Newmont, Halliburton to Restate Results

Gold miner, energy company will offer revised versions of financial statements; for Newmont, second rejiggering in six months. Also: SEC expanding probes at AOL, Bristol-Myers, and Vivendi. Plus: Why did Deloitte nix spin-off of its consulting business?


Newmont Mining Corp. and Halliburton are the two latest companies to restate their results.

Management at Newmont, the world’s largest gold-mine operator, announced the company would restate its quarterly numbers for 2001 and 2002 as a result of a reaudit by PricewaterhouseCoopers. The company has been under investigation by the Securities and Exchange Commission.

In October Newmont said it would restate its figures from the third quarter of 1999 through the second quarter of 2002 to correct an accounting treatment for a prepaid forward gold-sales contract and a forward gold-purchase contract that the company entered into in July 1999.

At the time, the mining company’s management said the correction followed a review of its accounting policies conducted by what was then its new independent public accountant, PwC, in preparation for its upcoming annual audit.

Now Newmont admits it needed to make further corrections to those previously reported financial statements.

In addition to the previously announced restatements, the company said it is changing its deferred stripping calculations at its Batu Hijau operation to exclude in-pit, nonreserve material, and is changing its inventory accounting policy to include depreciation in inventory.

As a result of the restatements, Newmont will increase shareholders’ equity by $19.7 million for December 31, 2001.

Management at Halliburton, which for awhile seemed to be in the running to play a major role in any rebuilding of Iraq, said the company will restate its earnings downward by $14 million for the fourth quarter of 2002.

The energy and construction company reported that, after releasing a press release announcing its December quarter’s results, Halliburton recorded an additional $3 million expense (net of tax) to continuing operations. The company also recorded an $11 million expense, net of tax, to discontinued operations.

The $3 million adjustment to continuing operations relates to the results of a majority-owned consolidated foreign joint venture, the company noted.

The $11 million adjustment to discontinued operations relates to a reduction in estimated insurance recoveries for asbestos and silica claims. That rejiggering was the result of a recent announcement regarding the financial viability of an insurance carrier that was voluntarily placed in rehabilitation, added Halliburton.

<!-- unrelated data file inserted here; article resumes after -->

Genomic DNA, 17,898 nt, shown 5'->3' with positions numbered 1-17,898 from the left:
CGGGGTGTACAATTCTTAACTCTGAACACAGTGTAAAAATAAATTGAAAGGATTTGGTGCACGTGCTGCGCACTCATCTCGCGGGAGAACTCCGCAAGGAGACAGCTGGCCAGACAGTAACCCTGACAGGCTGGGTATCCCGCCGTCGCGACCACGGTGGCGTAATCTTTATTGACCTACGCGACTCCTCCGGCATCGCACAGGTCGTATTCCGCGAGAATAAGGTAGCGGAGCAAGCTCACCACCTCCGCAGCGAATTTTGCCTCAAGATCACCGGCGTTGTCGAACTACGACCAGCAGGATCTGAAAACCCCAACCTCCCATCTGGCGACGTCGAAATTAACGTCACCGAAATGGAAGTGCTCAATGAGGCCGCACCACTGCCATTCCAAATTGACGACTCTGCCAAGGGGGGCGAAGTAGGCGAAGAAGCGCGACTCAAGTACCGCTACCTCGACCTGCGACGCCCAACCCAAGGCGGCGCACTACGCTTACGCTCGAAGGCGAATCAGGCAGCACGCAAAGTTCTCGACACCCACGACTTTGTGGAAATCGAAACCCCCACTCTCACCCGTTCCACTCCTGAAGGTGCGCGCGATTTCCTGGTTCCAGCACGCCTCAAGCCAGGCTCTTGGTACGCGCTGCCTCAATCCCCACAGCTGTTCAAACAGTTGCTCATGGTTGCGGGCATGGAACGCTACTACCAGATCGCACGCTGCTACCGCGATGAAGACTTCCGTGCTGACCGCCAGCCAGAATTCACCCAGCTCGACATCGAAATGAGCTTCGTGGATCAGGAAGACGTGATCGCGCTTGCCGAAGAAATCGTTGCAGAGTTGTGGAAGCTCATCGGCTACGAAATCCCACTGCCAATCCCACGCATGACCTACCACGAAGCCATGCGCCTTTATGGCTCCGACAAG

Two Delay Annual Reports

Meanwhile, two companies indicated they will delay the issuance of their annual reports due to restatements.

Shoe seller Footstar Inc. reported that it expects to file its 2002 annual report about a month late so it can complete the restatements stemming from its already announced investigation into accounting discrepancies.

In November Footstar said it launched an internal investigation of certain accounting practices. The company also indicated it retained outside legal and forensic accounting experts after management discovered it understated Footstar’s accounts payables by up to $35 million.

Fleming Cos. said it would delay the filing of its annual report by 15 days because it may need to restate certain financial statements and related disclosures previously filed with the SEC. An ongoing assessment of these issues and a related audit and compliance committee investigation haven’t yet been completed, the company’s management noted.

The food distributor’s management also said it is currently trying to line up sufficient alternative financing. If that fails, the company’s 2002 financial statements will likely include a going concern uncertainty.

SEC Probing AOL Accounting Again

AOL Time Warner has new accounting problems.

Management at the media giant said the SEC has recommended that the company adjust its accounting for two advertising deals. Those deals, between America Online and Bertelsmann A.G. back in 2001, were worth $400 million.

In addition, the company indicated that further restatements may be necessary.

AOL has already disclosed that the SEC and the Department of Justice are investigating the company’s accounting and disclosure practices stemming from transactions made by the America Online unit.

In October AOL management said the company would restate revenues downward by $190 million for the eight quarters ended June 30, 2002. The restatement stemmed from advertising and commerce transactions at America Online.

Two months earlier, AOL management admitted it may have overstated $49 million in advertising and E-commerce revenues at the AOL unit.

The latest accounting controversy stems from discussions over AOL’s acquisition of Bertelsmann’s share in AOL Europe, the European Internet joint venture. AOL wound up shelling out $6.75 billion in cash for Bertelsmann’s 49.5 percent stake.